AS the ancestral seat of one of Scotland's oldest and wealthiest families, Culzean Castle had never seen anything as spectacular or tasteless in its 200-year history.

The cliff-top Ayrshire castle, where US president Dwight Eisenhower enjoyed summer holidays as guest of David Kennedy, the 10th earl of Cassillis, last week hosted a £500,000 48th-birthday bash for a flamboyant Ukrainian billionaire who "executed" his wife, bleached his hair red and provided women with mirrors to ensure male guests did not wear underwear beneath their kilts.

Property magnate Gari Korogodsky, who is reputedly Ukraine's 50th wealthiest man, flew 150 friends and family, including a former Ukrainian deputy prime minister, MPs, a Russian rock band and 35 members of the Ukraine National Opera in private jets from Kiev for Monday's extravaganza.

That list didn't include a separate Boeing 737 which brought over props, including a guillotine, used to behead a life-sized dummy of his wife Anna; a hot-air balloon; a throne; and Ukrainian-made kilts for each guest to wear at a dinner prepared by TV chef Nick Nairn.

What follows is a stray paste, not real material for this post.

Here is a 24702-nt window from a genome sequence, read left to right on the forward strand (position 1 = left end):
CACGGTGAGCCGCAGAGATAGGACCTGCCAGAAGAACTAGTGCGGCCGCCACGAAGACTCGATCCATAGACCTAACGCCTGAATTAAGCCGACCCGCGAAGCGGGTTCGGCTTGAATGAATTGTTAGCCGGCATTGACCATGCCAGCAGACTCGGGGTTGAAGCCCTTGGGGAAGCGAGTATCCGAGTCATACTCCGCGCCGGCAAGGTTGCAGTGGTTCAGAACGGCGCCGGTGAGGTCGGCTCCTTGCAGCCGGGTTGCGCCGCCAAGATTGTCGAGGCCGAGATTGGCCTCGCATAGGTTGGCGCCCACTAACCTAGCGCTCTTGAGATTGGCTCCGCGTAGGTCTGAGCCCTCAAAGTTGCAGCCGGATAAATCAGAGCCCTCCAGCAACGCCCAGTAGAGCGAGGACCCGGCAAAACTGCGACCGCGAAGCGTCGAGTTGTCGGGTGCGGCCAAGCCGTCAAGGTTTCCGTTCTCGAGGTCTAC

Korogodsky, who is a leading figure in the Ukrainian Jewish community, decided to make his childhood dream come true after being unable to celebrate his birthday for the past two years, in line with Jewish custom, following the deaths of both his parents.

Revellers looked uneasy after Korogodsky ordered a bizarre trial at which punishments were meted out to guests, culminating in a hooded executioner "beheading" Anna, his wife of 25 years. Korogodsky then presided over a beauty pageant of several blonde "replacements" before his wife re-appeared from behind a curtain to cheers from the relieved party.

Eugene Ivchemko's Kiev-based hospitality firm All Incentive spent almost a year working with Edinburgh tour operator Cashel Travel to achieve Korogodsky's "childhood dream". He said: "Gari wanted to party with all the people he has known since childhood. We chartered a plane full of guests to Prestwick and had people flying in from all over the world."

He added that security was tighter than that of the Scottish parliament, with male guests who failed to respect the no-underwear rule being refused entry: "The women had special mirrors attached to their boots and high heels so they could check up everyone's kilts - including that of Dmitri Tabashnik, the former Ukrainian deputy prime minister."

The organisers claimed the event will encourage others who have profited from Ukraine's new-found wealth to hold similar events in Scotland. Recently, VisitScotland launched a Russian-speaking website.

James Aitken, managing director of Cashel Travel, added: "Scotland is seen as trendy in Russian-speaking countries and we've had a lot of inquiries from people who are prepared to pay top-end for their holidays."